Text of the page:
Master Keaton (vol. 2) by Naoki Urasawa, story by Hokusei Katsushika and Takashi Nagasaki, translated and adapted by John Werry
Okay, I admit it: Master Keaton is my favorite new series. Luckily, Naoki Urasawa’s manga tend to go lonnnggggg (24 volumes of 20th-into-21st Century Boys, 18 volumes of Monster, and the shortest, eight-volumes of Pluto: Urasawa x Tezuka) so hopefully the good Master will keep me mightily satisfied for a few years?!
First things first: if the series is new to you, stop here and go directly to volume 1 – do not be distracted by anything else because you’ll want to get to know Taichi Hiraga Keaton. His hapa British/Japanese backstory is, of course, fascinating, and only revealed in snippets interwoven with his international exploits. That means you need to read in order, for sure.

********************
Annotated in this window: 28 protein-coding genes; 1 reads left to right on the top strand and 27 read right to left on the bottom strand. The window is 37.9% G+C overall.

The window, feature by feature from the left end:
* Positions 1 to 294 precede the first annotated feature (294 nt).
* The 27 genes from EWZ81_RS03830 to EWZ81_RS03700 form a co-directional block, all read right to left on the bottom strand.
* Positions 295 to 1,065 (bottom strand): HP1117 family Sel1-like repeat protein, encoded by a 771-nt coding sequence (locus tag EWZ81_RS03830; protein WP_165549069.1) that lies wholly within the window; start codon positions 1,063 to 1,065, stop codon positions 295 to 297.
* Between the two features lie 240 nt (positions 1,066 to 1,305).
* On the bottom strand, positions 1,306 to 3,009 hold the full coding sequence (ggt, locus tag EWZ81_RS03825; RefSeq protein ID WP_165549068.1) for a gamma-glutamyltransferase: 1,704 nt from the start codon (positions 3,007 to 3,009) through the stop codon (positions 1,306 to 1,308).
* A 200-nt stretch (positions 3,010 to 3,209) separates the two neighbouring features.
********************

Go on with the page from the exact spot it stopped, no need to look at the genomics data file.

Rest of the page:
As volume 2 opens, Keaton is relegated to being “just the insurance investigator.” Oh, how little these people know. He’ll track down a Olympic gold medal in Dublin, save a dead man in Basel, track a rabid philanderer across multiple continents, dance with a young lady in Milan, return a lost dog – and lost love – in Tokyo, and turn a book into a fatal weapon in Frankfurt. In between figuring out other people’s problems, he occasionally contemplates his own. The good professor really gets around … in provocative, engrossing ways.
Care to go with? Of course, you do! Let Master Keaton take you around the world without even needing to pull out the passport. Adventures, ho!
Readers: Young Adult, Adult
Published: 1989 (Japan), 2015 (United States)
Master Keaton © Naoki Urasawa/Studio Nuts, Hokusei Katsushika, Takashi Nagasaki
Original Japanese edition published by Shogakukan